Kabul: Reclusive, one-eyed Taliban leader Mullah Omar is dead, an Afghan official said. The Taliban promptly denied it.
An Afghan official on the condition of anonymity confirmed to Xinhua on Wednesday about Mullah Omar’s death. However, Taliban spokesman Zabihullah Mujahid rejected the report as baseless, saying Mullah is “alive”.
He died two to three years ago, BBC quoted Afghan government and intelligence sources as saying.
There have been several reports of Mullah Omar’s death in the past. The US had announced a $10 million award for the rebel’s capture or death.
Mullah Omar, who was Afghanistan’s de facto head of state when the Taliban was in power from 1996 to 2001, had earlier disappeared from Pakistan’s Quetta city.
Mullah Omar’s Taliban regime in Afghanistan had sheltered Al Qaeda chief Osama bin Laden in the years prior to the September 11 attack on the US.
That prompted the US to declare war on the Taliban and overthrow its regime with the help of the anti-Taliban Northern Alliance in Afghanistan.
Taliban fighters then fled to Pakistan in large numbers to regroup.
Mullah Omar was earlier widely said to be living in hiding in Quetta, a Pakistani city close to the Afghan border.
An upcoming meeting in Pakistan between a delegation of the United States and Taliban representatives has been cancelled, according to information coming from both sides.
A Taliban leader confirmed, on condition of anonymity, that the meeting was cancelled, “by the Americans.” A Taliban statement issued later in the day said the talks were postponed because many members of its 14 person negotiating team were unable to go overseas since they are on “the US and UN blacklist.” Several of them are on the U.N. Security Council sanctions list which bars them from international travel.
Meanwhile, a U.S. official said Zalmay Khalilzad, who was supposed to lead the American delegation, is not planning to visit Islamabad this week.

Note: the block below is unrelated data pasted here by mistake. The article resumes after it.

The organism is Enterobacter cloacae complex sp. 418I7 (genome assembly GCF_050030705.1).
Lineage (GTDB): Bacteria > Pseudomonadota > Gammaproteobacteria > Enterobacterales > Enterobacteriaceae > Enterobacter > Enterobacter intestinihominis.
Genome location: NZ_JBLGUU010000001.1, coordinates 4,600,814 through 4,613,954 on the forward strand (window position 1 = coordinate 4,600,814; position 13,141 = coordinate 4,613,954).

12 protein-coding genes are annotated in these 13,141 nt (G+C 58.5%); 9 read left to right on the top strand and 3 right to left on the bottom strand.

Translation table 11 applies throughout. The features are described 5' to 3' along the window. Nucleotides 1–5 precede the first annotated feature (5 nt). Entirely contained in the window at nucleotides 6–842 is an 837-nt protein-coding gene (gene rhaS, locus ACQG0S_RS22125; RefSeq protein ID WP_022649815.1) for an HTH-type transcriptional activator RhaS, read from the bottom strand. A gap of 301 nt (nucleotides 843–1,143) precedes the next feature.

The U.S. said it had not received an official invitation from the government of Pakistan for this meeting which was first announced by Taliban spokesman Zabiullah Mujahid a couple of days ago.
Mujahid’s statement had set February 18 as the date of the talks and said a formal invitation had been issued by Pakistan. In addition, he said, the Taliban delegation would also meet the Pakistani Prime Minister Imran Khan.
A day later, Pakistan’s information minister Fawad Chaudhry confirmed the talks during a press conference, calling it a “game changer.”
“The next round of negotiations with the Taliban will be in Pakistan, and as a result of these negotiations, there is a chance of stability in Afghanistan,” he said.
Afghanistan’s Foreign Ministry reacted strongly to the announcement of a meeting in Islamabad, saying it was in violation of a United Nations Security Council resolution.
“#Afghanistan complains to #UNSecurityCouncil on #Pakistan’s engagements with the Taliban on which #Afg Govenrment is not consulted,” Tweeted Sibghatullah Admadi, a spokesman for the Afghan foreign office.
Previously, Afghanistan launched a similar complaint against Russia for allowing Taliban members to travel to Moscow for a conference in which nearly 50 Afghans, including various political leaders, former jihadi commanders, and civil society activists were invited. However, the Afghan government was not invited to that conference because the Taliban have so far refused to engage with the Kabul administration despite pressure from the U.S., Saudi Arabia, and others.
President Ashraf Ghani lashed out at those attending the conference saying they had no “executive authority” to make any agreements.
“Let hundreds of such meetings be held,” he said.
Some analysts say Ghani’s statements indicated his frustration at being left out of the negotiations between the Americans and the Taliban that first started last Summer. Since then, the two sides have held several rounds of talks.
The last meeting in Doha early January lasted for six days and Khalilzad said the two sides had agreed “in principle” to a withdrawal of foreign troops from Afghanistan in return for guarantees that Afghan soil will not be used by any terrorist groups or individuals.
Speaking in a public event at Washington based United States Institute of Peace, Khalilzad said the Taliban do not want to “sit with the government alone” because they did not want to give President Ghani an advantage in the presidential elections scheduled in July.
“There are indications that they will be willing to sit with the government in a multi-party arrangement,” he said. (VOA)